I find the way the Rhine group is linked to the NW French group by a thin line near the Mosselle very interesting.  It sort of suggests rivers were vital and that the Mosselle and Rhine were used to link Atlantic and west-central Europe. I have thought for a long time that the Mosselle may be the (or certainly a) major  link between the Atlantic and west-central European L21 hotspots although perhaps the direction of movement remains uncertain.   
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« Reply #432 on: July 22, 2010, 12:36:18 PM »


I said 1500 years "at least."  The reason I used the 1500 years is that is typical of what people estimate for R-M222's TMRCA and when I look at GD's for (over 67) for R-M222 I see GD's of15-20 as the outer layer.

... but I won't argue TMRCA's because I can get a wide variety of estimates depending on the method and data selection.  Just read Tim Janzen's postings.  I'm also not the statistician that Ken et al are.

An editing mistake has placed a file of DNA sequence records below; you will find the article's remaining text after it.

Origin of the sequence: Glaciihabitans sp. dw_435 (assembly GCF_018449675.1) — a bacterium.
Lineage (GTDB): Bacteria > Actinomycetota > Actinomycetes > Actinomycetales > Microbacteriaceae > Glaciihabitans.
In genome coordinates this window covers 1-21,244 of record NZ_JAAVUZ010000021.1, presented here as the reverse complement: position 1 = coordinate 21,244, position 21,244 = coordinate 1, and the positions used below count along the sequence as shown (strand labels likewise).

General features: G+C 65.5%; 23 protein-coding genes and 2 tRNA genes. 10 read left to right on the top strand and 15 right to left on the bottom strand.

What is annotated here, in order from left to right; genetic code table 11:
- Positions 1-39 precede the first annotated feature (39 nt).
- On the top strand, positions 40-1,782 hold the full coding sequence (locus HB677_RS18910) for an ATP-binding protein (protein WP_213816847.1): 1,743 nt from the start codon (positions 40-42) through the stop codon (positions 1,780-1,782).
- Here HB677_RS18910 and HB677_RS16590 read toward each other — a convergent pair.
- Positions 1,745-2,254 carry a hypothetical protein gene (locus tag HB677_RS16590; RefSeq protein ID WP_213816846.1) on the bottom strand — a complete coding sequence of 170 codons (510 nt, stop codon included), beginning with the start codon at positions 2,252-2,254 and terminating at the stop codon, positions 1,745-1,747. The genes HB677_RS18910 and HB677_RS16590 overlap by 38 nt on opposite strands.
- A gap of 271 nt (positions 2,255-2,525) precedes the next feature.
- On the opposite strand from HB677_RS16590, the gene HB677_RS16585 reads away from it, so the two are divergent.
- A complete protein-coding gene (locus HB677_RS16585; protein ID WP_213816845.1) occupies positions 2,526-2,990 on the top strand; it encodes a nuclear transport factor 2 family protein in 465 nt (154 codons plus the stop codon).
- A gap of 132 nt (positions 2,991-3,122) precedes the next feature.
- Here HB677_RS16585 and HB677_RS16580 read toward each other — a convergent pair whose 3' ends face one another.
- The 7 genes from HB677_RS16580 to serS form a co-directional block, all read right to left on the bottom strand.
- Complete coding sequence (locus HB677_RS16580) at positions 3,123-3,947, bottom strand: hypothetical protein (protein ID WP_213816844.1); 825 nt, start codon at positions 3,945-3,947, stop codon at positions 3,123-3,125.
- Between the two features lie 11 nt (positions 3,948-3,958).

Me either, but I know there are loads of men from different subclades who are gds 15-20 apart, and it can't be anywhere near 1500 years to their MRCA.

Since we know at least some Britons settled in Brittany beginning in the 5th century, one would expect at least some of our Bretons to be getting at least some halfway proximate British haplotype neighbors. A gd of 15-20 at 67 markers is as good as nothing at all.
I don't think GD's should be evaluated in a vacuum, period.  I think a combination of SNP's (to reduce "noise") and signature STR markers along with GD's can help improve the probabilities of understanding the relationships.